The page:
Don't Forget

Sermon for November 19, 2023

After the Exodus—that is, after being delivered from bondage in Egypt (probably about 3300 years ago)—Israel wandered for forty years in the wilderness. It’s not because they were lost. It was according to God’s design. God determined that the chosen people were not yet ready to enter the land that had been promised to them. This was because they kept remembering Egypt and wanting to go back to what they had there. Though slavery was a horrible thing, they had decided to forget the bad part and only remember the good. Egypt had food and plenty of water. They lived in permanent dwellings. Their lives there were as dependable as the Nile—the river that made life possible in the first place.

Because they chose to forget the bad part of bondage, God didn’t want a generation of people entering the new land remembering what a wonderful place Egypt was. The real danger wasn’t the comfort. The real danger was the source of the comfort. When Israel remembered what they called the fleshpots of Egypt [Exod. 16:3], they were also tempted to give credit to the gods of the Egyptians. And when they gave credit to those other gods, they forgot their own God—the one God who delivered them from bondage by leading them dry-shod through the sea.

By the time we get to the fifth book of the Bible (the Book of Deuteronomy), the siren call of the Egyptian gods has been quieted. This new generation of Israelites has pretty much forgotten them. And so Moses is finally preparing the people to enter the Promised Land. And we heard a big part of that preparation in today’s scripture reading:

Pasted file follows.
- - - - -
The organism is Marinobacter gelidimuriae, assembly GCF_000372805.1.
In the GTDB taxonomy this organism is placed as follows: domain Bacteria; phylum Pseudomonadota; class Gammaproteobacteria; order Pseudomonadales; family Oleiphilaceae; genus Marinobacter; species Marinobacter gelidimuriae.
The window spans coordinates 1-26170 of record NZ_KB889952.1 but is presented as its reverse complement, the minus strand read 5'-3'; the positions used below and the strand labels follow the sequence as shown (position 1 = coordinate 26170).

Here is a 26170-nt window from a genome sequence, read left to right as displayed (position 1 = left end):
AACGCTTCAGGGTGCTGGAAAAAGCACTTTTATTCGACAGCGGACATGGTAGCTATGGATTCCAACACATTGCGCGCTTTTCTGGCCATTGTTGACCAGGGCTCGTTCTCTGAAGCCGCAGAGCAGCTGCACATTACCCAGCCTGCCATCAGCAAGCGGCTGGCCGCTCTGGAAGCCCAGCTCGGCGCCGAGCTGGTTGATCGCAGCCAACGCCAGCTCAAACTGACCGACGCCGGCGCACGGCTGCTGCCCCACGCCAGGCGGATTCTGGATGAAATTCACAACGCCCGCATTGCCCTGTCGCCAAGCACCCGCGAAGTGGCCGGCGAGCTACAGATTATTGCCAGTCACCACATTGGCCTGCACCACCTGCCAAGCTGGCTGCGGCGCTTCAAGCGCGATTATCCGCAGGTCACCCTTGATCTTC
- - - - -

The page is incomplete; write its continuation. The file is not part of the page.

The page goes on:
God is bringing you to a wonderful place, but this blessings is actually a danger to you. You’ll be so fat and happy that you might forget the source of all the things you’re going to have. You’re might start to think you came by these things because of your own hard work and your own ingenuity. It won’t be long before you begin to forget your pilgrimage, with the water from the rock and the manna from the sky. So remember God—the One who not only gives you success, but who gives you the power to be successful.
—Deut. 8:7-18 paraphrase

We think of Israel as being unique. And, of course, in many ways they were. But in reality, there have been many peoples in the history of the world who looked to God for deliverance and protection, and then forgot who it was that had blessed them with what they had, or had gotten them to where they were.

I want to talk for a little while about a subject that I preached on this past summer during my Pilgrim Church Heritage Sermon Series. I want to talk about the people who actually gave us our name—the Pilgrims. It might not seem like it, but I see parallels between them and Israel.

We’ll start in Scrooby. Not all the Pilgrims were from this tiny village in Nottinghamshire. But several were—including Scrooby’s postmaster, William Brewster, a leader of this little group. The people that he helped lead were called Brownists, or Separatists. They didn’t just want to reform the Church of England, they wanted to separate from it completely. And because, in that day and age, this was seen as a threat to the common good, they were persecuted and imprisoned because of their beliefs. And so they fled to Holland. If their persecution in England was their Egyptian bondage, then Holland was their time in the wilderness.

They finally got permission to start a new colony in America, and they arrived here on the Mayflower. Times were hard in the beginning, but they didn’t forget who they were or under whose guidance they had arrived at this new place.